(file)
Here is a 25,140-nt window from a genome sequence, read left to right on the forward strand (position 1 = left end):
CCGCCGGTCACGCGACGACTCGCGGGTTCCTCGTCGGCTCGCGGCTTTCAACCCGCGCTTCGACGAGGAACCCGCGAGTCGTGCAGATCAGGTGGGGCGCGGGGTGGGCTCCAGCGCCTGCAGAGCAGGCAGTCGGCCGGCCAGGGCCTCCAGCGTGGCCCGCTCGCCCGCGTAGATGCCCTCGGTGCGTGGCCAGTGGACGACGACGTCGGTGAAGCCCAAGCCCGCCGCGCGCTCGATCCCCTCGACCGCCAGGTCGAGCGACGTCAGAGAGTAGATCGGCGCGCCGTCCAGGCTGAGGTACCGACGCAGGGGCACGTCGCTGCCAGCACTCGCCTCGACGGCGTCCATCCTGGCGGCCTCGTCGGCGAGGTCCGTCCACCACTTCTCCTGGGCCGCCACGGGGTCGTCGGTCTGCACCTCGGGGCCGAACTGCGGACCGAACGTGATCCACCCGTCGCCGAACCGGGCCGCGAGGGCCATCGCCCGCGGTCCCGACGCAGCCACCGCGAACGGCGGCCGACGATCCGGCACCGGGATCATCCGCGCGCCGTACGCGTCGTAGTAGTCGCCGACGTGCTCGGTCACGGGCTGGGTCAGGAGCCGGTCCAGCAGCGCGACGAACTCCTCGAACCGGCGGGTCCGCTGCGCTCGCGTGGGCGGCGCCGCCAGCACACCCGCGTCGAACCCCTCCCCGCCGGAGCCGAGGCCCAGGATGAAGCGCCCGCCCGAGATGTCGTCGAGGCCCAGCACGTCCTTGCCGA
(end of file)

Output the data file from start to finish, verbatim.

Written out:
Here is a 25,140-nt window from a genome sequence, read left to right on the forward strand (position 1 = left end):
CCGCCGGTCACGCGACGACTCGCGGGTTCCTCGTCGGCTCGCGGCTTTCAACCCGCGCTTCGACGAGGAACCCGCGAGTCGTGCAGATCAGGTGGGGCGCGGGGTGGGCTCCAGCGCCTGCAGAGCAGGCAGTCGGCCGGCCAGGGCCTCCAGCGTGGCCCGCTCGCCCGCGTAGATGCCCTCGGTGCGTGGCCAGTGGACGACGACGTCGGTGAAGCCCAAGCCCGCCGCGCGCTCGATCCCCTCGACCGCCAGGTCGAGCGACGTCAGAGAGTAGATCGGCGCGCCGTCCAGGCTGAGGTACCGACGCAGGGGCACGTCGCTGCCAGCACTCGCCTCGACGGCGTCCATCCTGGCGGCCTCGTCGGCGAGGTCCGTCCACCACTTCTCCTGGGCCGCCACGGGGTCGTCGGTCTGCACCTCGGGGCCGAACTGCGGACCGAACGTGATCCACCCGTCGCCGAACCGGGCCGCGAGGGCCATCGCCCGCGGTCCCGACGCAGCCACCGCGAACGGCGGCCGACGATCCGGCACCGGGATCATCCGCGCGCCGTACGCGTCGTAGTAGTCGCCGACGTGCTCGGTCACGGGCTGGGTCAGGAGCCGGTCCAGCAGCGCGACGAACTCCTCGAACCGGCGGGTCCGCTGCGCTCGCGTGGGCGGCGCCGCCAGCACACCCGCGTCGAACCCCTCCCCGCCGGAGCCGAGGCCCAGGATGAAGCGCCCGCCCGAGATGTCGTCGAGGCCCAGCACGTCCTTGCCGA